I see that Luke Johnson is to launch a Centre for Entrepreneurship, partly to combat the perception of entrepreneurs as ‘greedy, self-regarding and dim-witted’. I think a quick look at those who manage very large firms that they don’t own will quickly reassure us all that if entrepreneurs are greedy then they are not alone; and if they genuinely are dim-witted then not even Mr Johnson’s prestigious new organisation will be able to rescue them. However, self-regarding, now that rings true.
I went a couple of weeks ago to a breakfast meeting at which a panel discussed ‘High Performance Culture’. Three of the panel were soi-disant ‘entrepreneurs’ and I think that it’s fair to say that none of them would have recognised a high performance culture if it had walked up to them, smacked them in the face and said “Hello, I’m a high performance culture’. However, two of them (including the chap who advised that the best route to a high performance culture was to have an average workforce age of 26 and drink lots of beer) were made to look like Peter Drucker by the third.
This chap – whom you won’t be surprised to hear has recently been appointed to advise the civil service – could not have been more up himself without actually turning inside out. His first pronouncement was that he had identified through experience the best number of directors for a company and that it was less than two. Remarkably enough, it was downhill from there. His prescription for the achievement of the desired high performance culture was greeted with incredulity even by an audience still somewhat taken aback by the ‘drink more beer’ message of the previous speaker. The secret, according to our hero, was that he had given a smartphone to all his staff, had a custom app written and employed a videographer to follow him around. Thus whenever he had some wisdom, exhortation or instruction to pass on it was beamed straight to every employee and the fact that they had – or hadn’t – watched it, was known centrally.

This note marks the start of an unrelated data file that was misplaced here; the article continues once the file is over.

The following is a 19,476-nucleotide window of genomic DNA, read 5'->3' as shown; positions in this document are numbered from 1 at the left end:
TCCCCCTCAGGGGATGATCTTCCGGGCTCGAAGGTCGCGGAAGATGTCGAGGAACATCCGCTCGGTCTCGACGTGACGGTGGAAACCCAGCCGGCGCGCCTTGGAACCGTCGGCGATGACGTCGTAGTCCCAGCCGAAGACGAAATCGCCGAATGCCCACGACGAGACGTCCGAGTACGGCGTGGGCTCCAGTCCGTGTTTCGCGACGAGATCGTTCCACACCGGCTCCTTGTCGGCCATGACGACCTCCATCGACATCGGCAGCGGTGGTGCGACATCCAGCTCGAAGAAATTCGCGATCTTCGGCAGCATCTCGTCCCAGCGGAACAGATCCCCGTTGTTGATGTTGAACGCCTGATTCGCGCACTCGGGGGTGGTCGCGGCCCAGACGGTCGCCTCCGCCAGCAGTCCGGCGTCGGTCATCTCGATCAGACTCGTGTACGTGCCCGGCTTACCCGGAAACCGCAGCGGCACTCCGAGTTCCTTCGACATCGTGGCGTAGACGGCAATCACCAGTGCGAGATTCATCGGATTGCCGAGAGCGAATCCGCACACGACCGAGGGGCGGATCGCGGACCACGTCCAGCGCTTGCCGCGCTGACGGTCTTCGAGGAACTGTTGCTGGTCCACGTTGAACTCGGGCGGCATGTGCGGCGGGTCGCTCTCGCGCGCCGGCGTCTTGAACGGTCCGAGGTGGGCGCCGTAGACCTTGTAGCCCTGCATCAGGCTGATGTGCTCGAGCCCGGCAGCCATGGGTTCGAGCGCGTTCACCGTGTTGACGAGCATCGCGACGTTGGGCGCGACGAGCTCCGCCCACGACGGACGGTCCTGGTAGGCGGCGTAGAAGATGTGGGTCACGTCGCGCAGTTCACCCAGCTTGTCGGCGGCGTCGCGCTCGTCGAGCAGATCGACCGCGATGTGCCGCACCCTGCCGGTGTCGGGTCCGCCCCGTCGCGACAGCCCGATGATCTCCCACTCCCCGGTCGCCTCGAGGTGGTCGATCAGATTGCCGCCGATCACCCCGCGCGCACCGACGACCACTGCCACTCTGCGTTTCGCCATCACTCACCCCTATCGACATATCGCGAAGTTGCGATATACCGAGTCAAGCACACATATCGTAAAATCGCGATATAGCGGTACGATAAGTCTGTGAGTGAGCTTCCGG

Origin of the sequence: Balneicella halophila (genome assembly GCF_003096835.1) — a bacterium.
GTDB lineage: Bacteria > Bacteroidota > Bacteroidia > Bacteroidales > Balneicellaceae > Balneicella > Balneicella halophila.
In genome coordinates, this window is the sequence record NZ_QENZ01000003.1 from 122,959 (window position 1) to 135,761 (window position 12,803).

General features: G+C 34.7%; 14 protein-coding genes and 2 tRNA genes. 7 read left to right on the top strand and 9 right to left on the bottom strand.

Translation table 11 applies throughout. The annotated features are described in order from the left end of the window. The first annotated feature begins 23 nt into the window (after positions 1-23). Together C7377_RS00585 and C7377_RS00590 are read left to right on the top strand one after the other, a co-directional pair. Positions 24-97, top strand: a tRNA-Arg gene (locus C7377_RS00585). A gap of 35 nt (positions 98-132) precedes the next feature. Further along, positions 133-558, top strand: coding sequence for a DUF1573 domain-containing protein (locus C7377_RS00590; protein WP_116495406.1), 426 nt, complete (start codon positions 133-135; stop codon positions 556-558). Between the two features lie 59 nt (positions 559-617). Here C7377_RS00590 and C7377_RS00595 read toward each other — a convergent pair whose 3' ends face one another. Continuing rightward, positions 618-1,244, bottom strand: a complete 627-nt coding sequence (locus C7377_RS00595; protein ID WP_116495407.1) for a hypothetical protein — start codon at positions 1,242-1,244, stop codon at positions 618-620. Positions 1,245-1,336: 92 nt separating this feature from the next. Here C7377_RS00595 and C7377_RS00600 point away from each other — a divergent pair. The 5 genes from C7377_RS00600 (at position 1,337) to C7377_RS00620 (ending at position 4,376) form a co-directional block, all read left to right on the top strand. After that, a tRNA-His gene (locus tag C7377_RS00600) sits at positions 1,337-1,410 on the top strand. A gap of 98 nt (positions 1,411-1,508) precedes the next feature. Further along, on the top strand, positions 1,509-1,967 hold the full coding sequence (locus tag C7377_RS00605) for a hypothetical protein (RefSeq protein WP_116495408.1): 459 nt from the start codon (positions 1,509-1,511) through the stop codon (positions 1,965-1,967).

Now at first, as I watched the audience shaking their heads and rolling their eyes, I assumed that the ‘entrepreneur’ was the only person in the room who hadn’t read Orwell’s 1984. However, on subsequent reflection, it seems more likely that he has read it, but didn’t realise it was a satire. Perhaps they are dim-witted after all. Still, as someone once said, “Ignorance is Strength”.